Transit of Mercury from Uranus

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A transit of Mercury across the Sun as seen from Uranus takes place when the planet Mercury passes directly between the Sun and Uranus, obscuring a small part of the Sun's disc for an observer on Uranus. During a transit, Mercury can be seen from Uranus as a small black disc moving across the face of the Sun.

Naturally, no one has ever seen a transit of Mercury from Uranus, nor is this likely to happen in the foreseeable future. Nevertheless, the next one will take place on October 26, 2020.

A transit could be observed from the surface of one of Uranus' moons rather than from Uranus itself. The times and circumstances of the transits would naturally be slightly different.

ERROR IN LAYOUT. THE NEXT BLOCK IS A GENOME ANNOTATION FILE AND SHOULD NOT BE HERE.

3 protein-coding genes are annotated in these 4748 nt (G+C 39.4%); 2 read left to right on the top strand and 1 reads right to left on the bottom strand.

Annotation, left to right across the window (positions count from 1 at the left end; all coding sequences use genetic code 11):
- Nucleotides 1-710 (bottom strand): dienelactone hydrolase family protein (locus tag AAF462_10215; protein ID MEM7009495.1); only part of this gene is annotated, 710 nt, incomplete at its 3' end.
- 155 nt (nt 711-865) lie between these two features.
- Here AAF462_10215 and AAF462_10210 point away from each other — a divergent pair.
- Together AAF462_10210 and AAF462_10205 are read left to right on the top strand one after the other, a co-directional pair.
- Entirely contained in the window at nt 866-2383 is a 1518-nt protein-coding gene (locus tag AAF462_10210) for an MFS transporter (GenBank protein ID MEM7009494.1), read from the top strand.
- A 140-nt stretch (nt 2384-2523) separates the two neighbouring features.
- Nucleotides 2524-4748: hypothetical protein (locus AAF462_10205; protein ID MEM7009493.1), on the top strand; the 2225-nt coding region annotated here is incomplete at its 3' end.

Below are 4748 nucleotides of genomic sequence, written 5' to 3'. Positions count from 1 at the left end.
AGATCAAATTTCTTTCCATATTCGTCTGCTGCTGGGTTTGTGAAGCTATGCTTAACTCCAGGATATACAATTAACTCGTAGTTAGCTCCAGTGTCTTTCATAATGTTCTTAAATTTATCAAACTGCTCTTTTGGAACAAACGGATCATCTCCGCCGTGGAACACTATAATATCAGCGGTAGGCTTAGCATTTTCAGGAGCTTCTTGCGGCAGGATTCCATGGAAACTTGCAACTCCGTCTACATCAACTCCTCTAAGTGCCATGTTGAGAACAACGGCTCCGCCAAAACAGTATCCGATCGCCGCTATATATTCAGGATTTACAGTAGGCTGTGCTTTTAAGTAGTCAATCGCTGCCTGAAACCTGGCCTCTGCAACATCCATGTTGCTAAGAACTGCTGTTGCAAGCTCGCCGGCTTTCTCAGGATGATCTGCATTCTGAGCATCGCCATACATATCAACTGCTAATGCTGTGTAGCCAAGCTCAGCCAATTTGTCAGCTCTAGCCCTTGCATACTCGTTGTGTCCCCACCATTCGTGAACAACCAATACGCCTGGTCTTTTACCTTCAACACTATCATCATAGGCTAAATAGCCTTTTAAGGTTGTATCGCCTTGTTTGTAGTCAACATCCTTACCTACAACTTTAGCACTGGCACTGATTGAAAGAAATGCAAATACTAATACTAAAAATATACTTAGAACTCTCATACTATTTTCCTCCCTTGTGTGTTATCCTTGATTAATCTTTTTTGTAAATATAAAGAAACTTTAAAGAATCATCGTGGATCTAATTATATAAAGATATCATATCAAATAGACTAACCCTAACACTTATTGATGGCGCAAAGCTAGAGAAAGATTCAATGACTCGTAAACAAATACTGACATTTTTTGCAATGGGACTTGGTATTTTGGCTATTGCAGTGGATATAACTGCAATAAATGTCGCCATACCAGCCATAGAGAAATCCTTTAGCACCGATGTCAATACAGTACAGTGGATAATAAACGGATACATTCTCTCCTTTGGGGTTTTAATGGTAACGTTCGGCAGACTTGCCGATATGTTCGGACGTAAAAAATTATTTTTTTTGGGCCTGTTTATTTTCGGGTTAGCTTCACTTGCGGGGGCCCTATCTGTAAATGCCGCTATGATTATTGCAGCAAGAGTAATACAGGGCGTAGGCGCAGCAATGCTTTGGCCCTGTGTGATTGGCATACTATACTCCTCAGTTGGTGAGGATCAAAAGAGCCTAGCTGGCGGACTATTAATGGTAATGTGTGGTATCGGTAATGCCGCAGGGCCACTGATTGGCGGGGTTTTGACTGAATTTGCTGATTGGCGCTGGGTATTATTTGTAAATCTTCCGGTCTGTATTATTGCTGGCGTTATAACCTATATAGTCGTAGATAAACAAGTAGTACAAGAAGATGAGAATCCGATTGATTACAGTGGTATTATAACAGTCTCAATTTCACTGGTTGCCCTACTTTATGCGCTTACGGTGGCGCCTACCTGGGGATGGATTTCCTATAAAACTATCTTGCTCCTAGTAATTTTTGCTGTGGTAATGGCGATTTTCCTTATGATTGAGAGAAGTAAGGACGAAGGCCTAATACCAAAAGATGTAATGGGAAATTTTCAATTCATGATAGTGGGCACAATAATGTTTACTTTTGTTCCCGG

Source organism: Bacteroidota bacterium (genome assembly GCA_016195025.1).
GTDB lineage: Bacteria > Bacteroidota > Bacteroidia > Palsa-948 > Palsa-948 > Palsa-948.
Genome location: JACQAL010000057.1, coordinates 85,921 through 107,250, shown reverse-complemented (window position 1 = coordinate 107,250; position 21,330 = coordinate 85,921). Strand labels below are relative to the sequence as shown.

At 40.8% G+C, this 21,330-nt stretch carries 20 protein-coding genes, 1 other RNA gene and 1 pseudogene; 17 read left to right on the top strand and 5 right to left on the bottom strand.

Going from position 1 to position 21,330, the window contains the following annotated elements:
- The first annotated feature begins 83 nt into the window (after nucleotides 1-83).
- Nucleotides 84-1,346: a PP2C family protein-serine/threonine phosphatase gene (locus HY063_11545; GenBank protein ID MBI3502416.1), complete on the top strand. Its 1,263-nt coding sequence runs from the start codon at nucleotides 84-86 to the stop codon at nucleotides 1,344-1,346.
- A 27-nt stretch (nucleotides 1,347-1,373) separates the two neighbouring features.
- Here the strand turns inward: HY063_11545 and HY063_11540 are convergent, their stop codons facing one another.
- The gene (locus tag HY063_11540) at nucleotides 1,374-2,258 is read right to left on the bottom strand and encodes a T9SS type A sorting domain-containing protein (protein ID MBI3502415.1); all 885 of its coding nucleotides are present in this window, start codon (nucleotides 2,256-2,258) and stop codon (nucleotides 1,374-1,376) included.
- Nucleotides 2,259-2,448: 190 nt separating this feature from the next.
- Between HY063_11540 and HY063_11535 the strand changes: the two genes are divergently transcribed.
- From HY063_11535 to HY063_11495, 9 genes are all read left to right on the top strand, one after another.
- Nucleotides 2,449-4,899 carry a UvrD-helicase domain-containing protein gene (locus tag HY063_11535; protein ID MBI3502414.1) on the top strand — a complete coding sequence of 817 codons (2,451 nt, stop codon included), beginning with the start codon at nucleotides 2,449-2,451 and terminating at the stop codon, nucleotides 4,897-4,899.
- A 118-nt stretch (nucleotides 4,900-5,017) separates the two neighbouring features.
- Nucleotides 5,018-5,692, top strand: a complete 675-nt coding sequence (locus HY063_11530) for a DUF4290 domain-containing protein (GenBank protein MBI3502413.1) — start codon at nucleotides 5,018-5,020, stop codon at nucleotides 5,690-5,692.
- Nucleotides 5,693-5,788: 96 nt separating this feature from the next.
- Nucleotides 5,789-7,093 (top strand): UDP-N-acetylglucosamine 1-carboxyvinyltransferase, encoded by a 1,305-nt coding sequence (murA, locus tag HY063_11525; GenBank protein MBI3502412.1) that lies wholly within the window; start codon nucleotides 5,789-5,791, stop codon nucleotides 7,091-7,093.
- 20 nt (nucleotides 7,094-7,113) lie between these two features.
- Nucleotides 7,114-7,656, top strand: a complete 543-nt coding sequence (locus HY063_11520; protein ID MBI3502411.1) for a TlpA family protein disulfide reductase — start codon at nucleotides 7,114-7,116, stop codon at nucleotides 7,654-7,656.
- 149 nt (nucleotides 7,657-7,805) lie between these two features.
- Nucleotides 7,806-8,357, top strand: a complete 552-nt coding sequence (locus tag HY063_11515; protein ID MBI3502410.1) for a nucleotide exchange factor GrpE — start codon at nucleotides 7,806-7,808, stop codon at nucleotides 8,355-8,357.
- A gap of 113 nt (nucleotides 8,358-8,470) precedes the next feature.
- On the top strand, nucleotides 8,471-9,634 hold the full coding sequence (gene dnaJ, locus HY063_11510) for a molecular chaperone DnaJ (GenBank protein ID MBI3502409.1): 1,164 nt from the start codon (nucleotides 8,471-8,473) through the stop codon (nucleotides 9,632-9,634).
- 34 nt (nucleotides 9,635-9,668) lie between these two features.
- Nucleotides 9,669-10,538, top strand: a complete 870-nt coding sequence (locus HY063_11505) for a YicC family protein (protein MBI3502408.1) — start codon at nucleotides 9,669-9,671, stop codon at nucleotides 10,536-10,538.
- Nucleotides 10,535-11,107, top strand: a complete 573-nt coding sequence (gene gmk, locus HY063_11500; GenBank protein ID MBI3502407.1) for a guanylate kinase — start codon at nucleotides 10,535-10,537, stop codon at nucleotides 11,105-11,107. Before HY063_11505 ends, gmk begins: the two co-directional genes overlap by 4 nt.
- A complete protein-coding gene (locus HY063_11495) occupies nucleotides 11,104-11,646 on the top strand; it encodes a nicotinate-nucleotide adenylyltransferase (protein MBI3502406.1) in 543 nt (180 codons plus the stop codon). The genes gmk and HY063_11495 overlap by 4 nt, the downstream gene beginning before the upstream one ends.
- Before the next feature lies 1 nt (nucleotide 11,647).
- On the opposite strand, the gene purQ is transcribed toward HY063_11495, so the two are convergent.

The Mercury-Uranus synodic period is 88.221 days. It can be calculated using the formula 1/(1/P-1/Q), where P is the sidereal orbital period of Mercury (87.969 days) and Q is the orbital period of Uranus (30,799.095 days).

Transits of Mercury from Uranus are empirically observed to occur in clusters, with two such clusters every 40 years or so.

Transits of Mercury from Uranus (2001-2100)
October 26, 2020[1] January 23, 2021 April 21, 2021 July 18, 2021
October 14, 2021 January 10, 2022 April 8, 2022 July 5, 2022
October 1, 2022 December 29, 2022 March 27, 2023 June 23, 2023
September 19, 2023 December 16, 2023 March 13, 2024 May 20, 2061
August 17, 2061 November 13, 2061 February 9, 2062 May 9, 2062
August 5, 2062 November 1, 2062 January 29, 2063 April 27, 2063
July 25, 2063

References[edit]

  1. ^ "Mercury Transits the Sun as seen from the center of Uranus (SOT=0.0125)". JPL Solar System Simulator. 2020-Oct-26 19:00 UT. Retrieved 2008-06-17. 

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